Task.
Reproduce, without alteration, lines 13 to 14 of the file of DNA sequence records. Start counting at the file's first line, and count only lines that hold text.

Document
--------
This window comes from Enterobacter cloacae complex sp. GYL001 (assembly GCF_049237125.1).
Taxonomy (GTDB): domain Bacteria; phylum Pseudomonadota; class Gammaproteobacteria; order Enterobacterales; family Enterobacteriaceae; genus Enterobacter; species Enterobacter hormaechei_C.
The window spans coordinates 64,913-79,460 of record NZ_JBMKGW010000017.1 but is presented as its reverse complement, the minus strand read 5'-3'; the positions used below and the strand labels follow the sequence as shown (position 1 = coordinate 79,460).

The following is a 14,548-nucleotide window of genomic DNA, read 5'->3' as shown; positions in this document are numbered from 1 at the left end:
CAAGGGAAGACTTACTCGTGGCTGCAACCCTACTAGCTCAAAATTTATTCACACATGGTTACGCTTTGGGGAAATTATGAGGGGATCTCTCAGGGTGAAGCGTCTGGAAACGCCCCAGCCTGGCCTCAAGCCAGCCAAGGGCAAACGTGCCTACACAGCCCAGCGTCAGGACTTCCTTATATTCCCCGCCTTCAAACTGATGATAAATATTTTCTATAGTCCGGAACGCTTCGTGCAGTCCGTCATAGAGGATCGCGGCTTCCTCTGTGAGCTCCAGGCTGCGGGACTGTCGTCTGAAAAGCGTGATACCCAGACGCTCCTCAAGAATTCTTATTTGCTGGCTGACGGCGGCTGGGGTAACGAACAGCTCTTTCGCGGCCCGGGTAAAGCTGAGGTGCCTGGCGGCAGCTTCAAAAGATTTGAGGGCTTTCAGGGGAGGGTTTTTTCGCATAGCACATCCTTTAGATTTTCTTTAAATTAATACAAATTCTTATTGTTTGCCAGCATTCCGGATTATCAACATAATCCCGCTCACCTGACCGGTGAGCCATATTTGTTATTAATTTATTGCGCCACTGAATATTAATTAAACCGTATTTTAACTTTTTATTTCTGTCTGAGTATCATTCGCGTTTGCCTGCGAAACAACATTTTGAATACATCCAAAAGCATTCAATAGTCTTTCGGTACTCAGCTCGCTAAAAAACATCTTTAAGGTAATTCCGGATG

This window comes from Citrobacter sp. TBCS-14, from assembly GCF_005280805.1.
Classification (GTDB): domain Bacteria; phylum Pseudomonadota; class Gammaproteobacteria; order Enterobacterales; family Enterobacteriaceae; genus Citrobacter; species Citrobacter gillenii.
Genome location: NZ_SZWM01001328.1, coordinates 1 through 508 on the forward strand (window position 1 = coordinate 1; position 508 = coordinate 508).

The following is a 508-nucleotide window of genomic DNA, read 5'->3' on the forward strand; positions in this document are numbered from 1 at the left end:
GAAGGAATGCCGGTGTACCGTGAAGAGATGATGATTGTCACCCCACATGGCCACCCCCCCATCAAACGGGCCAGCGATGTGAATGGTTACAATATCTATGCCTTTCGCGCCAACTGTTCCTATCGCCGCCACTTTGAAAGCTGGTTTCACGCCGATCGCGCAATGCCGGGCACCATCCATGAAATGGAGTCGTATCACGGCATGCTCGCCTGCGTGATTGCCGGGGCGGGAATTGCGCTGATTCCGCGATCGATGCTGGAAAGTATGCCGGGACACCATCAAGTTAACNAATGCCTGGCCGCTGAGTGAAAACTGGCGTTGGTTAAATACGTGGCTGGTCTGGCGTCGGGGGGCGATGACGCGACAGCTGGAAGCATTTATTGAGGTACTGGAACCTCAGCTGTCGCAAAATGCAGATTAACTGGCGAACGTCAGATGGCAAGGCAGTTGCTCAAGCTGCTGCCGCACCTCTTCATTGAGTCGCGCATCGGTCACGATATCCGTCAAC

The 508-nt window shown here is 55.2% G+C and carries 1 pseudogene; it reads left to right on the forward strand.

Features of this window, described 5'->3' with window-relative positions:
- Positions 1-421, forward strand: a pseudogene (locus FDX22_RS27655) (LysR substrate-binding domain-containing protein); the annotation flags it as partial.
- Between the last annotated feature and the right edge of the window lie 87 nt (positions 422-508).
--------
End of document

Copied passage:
- Positions 1-421, forward strand: a pseudogene (locus FDX22_RS27655) (LysR substrate-binding domain-containing protein); the annotation flags it as partial.
- Between the last annotated feature and the right edge of the window lie 87 nt (positions 422-508).